The examined faith

Christianity Today has a portion of its regularly updated weblog devoted to a new Frontline documentary on Mormonism. Apparently it has gotten quite favorable reviews, except for the usual strident insistence on behalf of some church members that nobody EVER gets Mormonism right. But one comment in particular stands out from one of the media reviews:

"The documentary, narrated by David Ogden Stiers, also suggests that the Mormon religion, simply by virtue of its recent origins, is subject to greater scrutiny than other faiths. The ancient religions were established at a time of imprecise science and murky record-keeping. While there might be contradictory scientific evidence, it isn't strong enough to shake the faith of most adherents.

Smith, however, is a relatively contemporary figure. In addition to official church accounts, there is no shortage of articles, diaries and journals to confirm or dispute his words and deeds. While the real motives of Moses and Jesus, seen through the gauze of centuries, are assumed to be pure, no such filter exists to protect Smith from steely-eyed scrutiny."

It is certainly true that we have many more contemporary sources for the emergence of Mormonism than we do for Judaism, Christianity or Islam. But I would question the relevance of 'imprecise science' for the scrutiny of the faith-claims of a religion like Christianity, or Mormonism for that matter. What 'contradictory scientific evidence' could this commentator be referring to? For Christianity I assume it would be an account of Jesus' life which differs dramatically in what it claims that Jesus did (or didn't do) or said (or didn't say), or the discovery of the 'Jesus family tomb'. But we have no such evidence. To be sure, some people will automatically pounce and talk about the apocryphal Gospels, but these were written much later than the canonical Gospels and in most cases seem to be dependent on them. And it is not true that Christianity received less scrutiny in its early days than Mormonism. If the Gospels and Acts reflect apologetic interests at all (something surely not even the most liberal scholar would doubt), we can get a pretty good picture of what kinds of counter-claims were being put forward in response to the emergence of Christianity: that Jesus was a magician in league with the Devil, that he was illegitimate, that he was a political instigator and trouble-maker, that his disciples stole his body in order to claim he was resurrected, that they had little learning and were just commoners, etc. Not to mention the pagan critiques of the 2nd Century, including Celsus, Lucian, Galen and others.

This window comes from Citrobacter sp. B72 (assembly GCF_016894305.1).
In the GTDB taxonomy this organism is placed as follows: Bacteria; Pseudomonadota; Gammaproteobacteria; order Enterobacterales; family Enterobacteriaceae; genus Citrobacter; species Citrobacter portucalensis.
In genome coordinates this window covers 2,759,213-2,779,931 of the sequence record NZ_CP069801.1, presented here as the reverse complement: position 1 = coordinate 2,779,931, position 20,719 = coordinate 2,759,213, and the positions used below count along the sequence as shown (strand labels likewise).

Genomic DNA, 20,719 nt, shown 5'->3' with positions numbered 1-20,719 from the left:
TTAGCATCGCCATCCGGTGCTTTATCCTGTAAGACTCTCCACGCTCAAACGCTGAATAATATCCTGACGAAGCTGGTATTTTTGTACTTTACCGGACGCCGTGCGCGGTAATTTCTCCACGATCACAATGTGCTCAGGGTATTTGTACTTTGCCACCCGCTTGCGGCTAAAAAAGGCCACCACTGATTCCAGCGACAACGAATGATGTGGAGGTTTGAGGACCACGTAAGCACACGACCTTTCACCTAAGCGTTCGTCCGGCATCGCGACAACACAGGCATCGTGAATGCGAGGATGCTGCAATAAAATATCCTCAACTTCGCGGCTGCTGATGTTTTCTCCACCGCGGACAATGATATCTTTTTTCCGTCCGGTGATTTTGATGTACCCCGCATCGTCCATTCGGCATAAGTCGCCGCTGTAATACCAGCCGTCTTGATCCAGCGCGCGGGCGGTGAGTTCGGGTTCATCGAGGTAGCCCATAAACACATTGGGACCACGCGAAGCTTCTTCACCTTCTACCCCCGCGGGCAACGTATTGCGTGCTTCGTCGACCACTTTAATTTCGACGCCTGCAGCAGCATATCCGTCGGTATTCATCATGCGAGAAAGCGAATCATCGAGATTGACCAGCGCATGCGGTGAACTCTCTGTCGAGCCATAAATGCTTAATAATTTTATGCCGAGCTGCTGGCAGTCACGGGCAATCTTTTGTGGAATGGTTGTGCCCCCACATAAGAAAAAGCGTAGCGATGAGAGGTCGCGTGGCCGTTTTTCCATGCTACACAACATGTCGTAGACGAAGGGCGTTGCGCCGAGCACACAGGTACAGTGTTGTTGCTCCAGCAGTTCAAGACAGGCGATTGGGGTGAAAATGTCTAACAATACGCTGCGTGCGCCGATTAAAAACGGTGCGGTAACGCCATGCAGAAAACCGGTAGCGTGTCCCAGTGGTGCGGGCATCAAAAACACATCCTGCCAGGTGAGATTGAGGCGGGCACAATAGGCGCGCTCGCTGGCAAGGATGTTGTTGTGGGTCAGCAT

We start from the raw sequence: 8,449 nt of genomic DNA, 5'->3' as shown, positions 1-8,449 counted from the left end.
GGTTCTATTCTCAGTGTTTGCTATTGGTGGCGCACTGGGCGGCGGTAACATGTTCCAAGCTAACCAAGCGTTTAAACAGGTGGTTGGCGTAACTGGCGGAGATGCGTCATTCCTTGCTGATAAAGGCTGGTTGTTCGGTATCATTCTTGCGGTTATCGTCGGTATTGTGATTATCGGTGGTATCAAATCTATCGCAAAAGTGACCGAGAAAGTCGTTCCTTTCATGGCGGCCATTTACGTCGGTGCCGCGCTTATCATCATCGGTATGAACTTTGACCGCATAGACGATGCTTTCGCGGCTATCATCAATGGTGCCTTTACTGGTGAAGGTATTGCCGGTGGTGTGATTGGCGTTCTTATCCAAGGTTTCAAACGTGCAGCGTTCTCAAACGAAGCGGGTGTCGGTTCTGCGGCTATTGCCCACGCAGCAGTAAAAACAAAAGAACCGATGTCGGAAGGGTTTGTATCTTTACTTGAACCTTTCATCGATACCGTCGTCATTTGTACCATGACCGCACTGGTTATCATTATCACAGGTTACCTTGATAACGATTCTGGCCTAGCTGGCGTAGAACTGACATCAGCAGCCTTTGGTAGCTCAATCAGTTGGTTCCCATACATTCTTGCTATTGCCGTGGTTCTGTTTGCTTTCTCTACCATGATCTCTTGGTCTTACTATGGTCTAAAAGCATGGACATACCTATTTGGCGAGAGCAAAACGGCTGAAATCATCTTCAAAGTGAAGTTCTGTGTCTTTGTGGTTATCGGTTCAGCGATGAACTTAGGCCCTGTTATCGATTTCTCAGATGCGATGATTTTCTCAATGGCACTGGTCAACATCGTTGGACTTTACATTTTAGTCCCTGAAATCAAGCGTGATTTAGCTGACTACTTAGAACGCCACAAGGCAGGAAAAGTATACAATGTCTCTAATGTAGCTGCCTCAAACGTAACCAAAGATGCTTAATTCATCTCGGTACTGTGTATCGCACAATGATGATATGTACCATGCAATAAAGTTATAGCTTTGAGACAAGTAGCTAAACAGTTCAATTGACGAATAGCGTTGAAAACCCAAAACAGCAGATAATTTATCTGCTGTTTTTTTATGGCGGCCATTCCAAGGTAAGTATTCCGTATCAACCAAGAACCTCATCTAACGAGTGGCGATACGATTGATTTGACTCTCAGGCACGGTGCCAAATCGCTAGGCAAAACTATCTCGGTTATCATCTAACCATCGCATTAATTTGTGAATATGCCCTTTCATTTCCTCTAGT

But more to the point, we still have no universally agreed-upon way of adjudicating supernatural claims. All the contemporary scrutiny applied to Joseph Smith could not disprove his alleged visions. Similarly even if we had many more contemporary records for Jesus and early Christianity, unless they were in radical contradiction to the claims of the Gospels, Acts, Paul and the other epistles, we probably still could not prove or disprove the disciples' claims to have experienced the risen Jesus. So outside scrutiny in and of itself does not have much relevance for assessing the truth claims of Christianity or any other religion.